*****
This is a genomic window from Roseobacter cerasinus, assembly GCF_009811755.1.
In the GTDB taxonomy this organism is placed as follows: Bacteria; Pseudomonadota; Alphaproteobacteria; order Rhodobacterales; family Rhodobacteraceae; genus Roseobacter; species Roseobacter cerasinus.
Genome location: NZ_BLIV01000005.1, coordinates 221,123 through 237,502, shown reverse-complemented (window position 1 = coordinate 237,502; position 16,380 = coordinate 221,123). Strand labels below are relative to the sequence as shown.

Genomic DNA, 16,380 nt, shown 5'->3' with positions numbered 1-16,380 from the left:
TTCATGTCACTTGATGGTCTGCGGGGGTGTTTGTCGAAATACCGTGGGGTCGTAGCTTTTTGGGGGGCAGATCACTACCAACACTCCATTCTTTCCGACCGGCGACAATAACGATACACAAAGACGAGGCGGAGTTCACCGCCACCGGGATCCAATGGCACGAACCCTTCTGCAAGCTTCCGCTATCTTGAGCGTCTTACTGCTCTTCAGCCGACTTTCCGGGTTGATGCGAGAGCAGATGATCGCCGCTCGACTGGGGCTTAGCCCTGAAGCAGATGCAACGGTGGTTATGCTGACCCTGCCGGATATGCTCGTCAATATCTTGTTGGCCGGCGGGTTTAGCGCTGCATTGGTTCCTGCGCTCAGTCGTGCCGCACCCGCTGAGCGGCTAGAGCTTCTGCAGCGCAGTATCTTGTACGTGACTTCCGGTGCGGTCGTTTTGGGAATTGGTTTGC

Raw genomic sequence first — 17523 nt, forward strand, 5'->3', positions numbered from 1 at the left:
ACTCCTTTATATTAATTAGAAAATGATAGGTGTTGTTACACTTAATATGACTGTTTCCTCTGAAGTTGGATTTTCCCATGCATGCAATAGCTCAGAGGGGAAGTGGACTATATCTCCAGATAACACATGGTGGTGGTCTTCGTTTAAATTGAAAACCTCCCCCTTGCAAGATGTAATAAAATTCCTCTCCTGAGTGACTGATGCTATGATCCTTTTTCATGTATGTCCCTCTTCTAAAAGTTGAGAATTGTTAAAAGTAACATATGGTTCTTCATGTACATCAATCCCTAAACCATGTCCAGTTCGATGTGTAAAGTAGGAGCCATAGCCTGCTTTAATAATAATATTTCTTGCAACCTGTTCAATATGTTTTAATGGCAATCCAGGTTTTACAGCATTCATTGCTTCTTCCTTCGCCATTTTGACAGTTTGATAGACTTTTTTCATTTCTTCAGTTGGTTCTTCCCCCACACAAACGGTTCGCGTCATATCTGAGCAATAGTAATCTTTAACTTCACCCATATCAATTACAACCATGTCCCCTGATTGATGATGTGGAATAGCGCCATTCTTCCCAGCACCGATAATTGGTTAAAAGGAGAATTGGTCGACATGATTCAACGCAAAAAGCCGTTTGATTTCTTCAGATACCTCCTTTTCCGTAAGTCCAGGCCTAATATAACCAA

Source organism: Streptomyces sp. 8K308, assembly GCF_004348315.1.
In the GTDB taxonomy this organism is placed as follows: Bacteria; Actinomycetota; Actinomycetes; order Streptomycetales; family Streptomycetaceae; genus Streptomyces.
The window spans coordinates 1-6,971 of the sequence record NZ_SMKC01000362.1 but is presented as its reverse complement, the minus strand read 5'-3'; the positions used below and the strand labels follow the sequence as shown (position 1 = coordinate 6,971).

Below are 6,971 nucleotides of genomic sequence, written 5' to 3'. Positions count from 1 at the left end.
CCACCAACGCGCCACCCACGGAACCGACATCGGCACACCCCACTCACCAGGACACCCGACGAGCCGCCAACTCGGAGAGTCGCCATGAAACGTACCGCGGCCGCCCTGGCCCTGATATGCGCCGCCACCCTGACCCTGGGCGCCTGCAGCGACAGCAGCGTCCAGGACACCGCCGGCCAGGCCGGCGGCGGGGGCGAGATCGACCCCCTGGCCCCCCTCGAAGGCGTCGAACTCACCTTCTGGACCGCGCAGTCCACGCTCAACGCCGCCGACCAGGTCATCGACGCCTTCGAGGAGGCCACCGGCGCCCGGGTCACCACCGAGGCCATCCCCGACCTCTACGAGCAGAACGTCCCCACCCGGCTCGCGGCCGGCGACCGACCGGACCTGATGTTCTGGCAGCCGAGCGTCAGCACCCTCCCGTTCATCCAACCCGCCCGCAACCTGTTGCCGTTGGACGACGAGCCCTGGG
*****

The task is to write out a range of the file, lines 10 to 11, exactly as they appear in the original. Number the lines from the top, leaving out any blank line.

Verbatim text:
The window spans coordinates 1-6,971 of the sequence record NZ_SMKC01000362.1 but is presented as its reverse complement, the minus strand read 5'-3'; the positions used below and the strand labels follow the sequence as shown (position 1 = coordinate 6,971).

Below are 6,971 nucleotides of genomic sequence, written 5' to 3'. Positions count from 1 at the left end.